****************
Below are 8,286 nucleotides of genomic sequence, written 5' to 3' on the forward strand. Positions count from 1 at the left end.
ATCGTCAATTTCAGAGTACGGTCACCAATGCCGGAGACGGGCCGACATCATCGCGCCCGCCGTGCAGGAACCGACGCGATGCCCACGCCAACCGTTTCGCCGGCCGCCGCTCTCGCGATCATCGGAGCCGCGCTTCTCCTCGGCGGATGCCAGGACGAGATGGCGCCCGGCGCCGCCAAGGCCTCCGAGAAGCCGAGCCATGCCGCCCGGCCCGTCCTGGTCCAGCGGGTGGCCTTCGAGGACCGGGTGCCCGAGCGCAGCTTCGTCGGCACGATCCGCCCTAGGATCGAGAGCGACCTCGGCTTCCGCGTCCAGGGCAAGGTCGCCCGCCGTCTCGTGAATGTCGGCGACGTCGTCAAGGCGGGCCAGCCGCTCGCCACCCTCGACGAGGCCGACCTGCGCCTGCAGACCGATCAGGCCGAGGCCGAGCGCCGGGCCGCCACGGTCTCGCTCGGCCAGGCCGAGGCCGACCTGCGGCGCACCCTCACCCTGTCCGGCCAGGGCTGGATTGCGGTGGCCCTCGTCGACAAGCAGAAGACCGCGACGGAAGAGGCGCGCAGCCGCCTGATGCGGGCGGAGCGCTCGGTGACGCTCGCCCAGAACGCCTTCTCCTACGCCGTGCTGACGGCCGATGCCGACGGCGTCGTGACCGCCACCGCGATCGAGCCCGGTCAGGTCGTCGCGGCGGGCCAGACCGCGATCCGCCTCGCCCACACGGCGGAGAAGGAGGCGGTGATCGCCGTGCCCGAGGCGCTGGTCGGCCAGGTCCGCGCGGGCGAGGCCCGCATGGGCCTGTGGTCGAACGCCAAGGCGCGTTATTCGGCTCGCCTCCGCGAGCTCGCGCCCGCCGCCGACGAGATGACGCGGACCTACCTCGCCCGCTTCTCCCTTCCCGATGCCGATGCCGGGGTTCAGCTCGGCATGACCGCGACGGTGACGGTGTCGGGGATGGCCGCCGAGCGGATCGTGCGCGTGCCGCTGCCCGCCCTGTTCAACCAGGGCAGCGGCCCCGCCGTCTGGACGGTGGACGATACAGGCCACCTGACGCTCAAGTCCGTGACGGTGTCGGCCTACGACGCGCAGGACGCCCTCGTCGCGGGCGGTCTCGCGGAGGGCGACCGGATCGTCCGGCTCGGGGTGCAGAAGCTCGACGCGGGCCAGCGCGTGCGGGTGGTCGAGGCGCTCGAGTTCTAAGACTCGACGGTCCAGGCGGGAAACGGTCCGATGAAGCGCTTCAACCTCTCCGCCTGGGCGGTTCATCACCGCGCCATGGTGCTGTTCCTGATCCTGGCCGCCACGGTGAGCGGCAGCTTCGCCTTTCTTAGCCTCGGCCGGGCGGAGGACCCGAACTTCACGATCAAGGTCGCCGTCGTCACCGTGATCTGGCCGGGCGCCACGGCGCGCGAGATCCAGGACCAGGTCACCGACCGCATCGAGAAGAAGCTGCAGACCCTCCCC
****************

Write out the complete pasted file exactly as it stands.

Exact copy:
Below are 8,286 nucleotides of genomic sequence, written 5' to 3' on the forward strand. Positions count from 1 at the left end.
ATCGTCAATTTCAGAGTACGGTCACCAATGCCGGAGACGGGCCGACATCATCGCGCCCGCCGTGCAGGAACCGACGCGATGCCCACGCCAACCGTTTCGCCGGCCGCCGCTCTCGCGATCATCGGAGCCGCGCTTCTCCTCGGCGGATGCCAGGACGAGATGGCGCCCGGCGCCGCCAAGGCCTCCGAGAAGCCGAGCCATGCCGCCCGGCCCGTCCTGGTCCAGCGGGTGGCCTTCGAGGACCGGGTGCCCGAGCGCAGCTTCGTCGGCACGATCCGCCCTAGGATCGAGAGCGACCTCGGCTTCCGCGTCCAGGGCAAGGTCGCCCGCCGTCTCGTGAATGTCGGCGACGTCGTCAAGGCGGGCCAGCCGCTCGCCACCCTCGACGAGGCCGACCTGCGCCTGCAGACCGATCAGGCCGAGGCCGAGCGCCGGGCCGCCACGGTCTCGCTCGGCCAGGCCGAGGCCGACCTGCGGCGCACCCTCACCCTGTCCGGCCAGGGCTGGATTGCGGTGGCCCTCGTCGACAAGCAGAAGACCGCGACGGAAGAGGCGCGCAGCCGCCTGATGCGGGCGGAGCGCTCGGTGACGCTCGCCCAGAACGCCTTCTCCTACGCCGTGCTGACGGCCGATGCCGACGGCGTCGTGACCGCCACCGCGATCGAGCCCGGTCAGGTCGTCGCGGCGGGCCAGACCGCGATCCGCCTCGCCCACACGGCGGAGAAGGAGGCGGTGATCGCCGTGCCCGAGGCGCTGGTCGGCCAGGTCCGCGCGGGCGAGGCCCGCATGGGCCTGTGGTCGAACGCCAAGGCGCGTTATTCGGCTCGCCTCCGCGAGCTCGCGCCCGCCGCCGACGAGATGACGCGGACCTACCTCGCCCGCTTCTCCCTTCCCGATGCCGATGCCGGGGTTCAGCTCGGCATGACCGCGACGGTGACGGTGTCGGGGATGGCCGCCGAGCGGATCGTGCGCGTGCCGCTGCCCGCCCTGTTCAACCAGGGCAGCGGCCCCGCCGTCTGGACGGTGGACGATACAGGCCACCTGACGCTCAAGTCCGTGACGGTGTCGGCCTACGACGCGCAGGACGCCCTCGTCGCGGGCGGTCTCGCGGAGGGCGACCGGATCGTCCGGCTCGGGGTGCAGAAGCTCGACGCGGGCCAGCGCGTGCGGGTGGTCGAGGCGCTCGAGTTCTAAGACTCGACGGTCCAGGCGGGAAACGGTCCGATGAAGCGCTTCAACCTCTCCGCCTGGGCGGTTCATCACCGCGCCATGGTGCTGTTCCTGATCCTGGCCGCCACGGTGAGCGGCAGCTTCGCCTTTCTTAGCCTCGGCCGGGCGGAGGACCCGAACTTCACGATCAAGGTCGCCGTCGTCACCGTGATCTGGCCGGGCGCCACGGCGCGCGAGATCCAGGACCAGGTCACCGACCGCATCGAGAAGAAGCTGCAGACCCTCCCC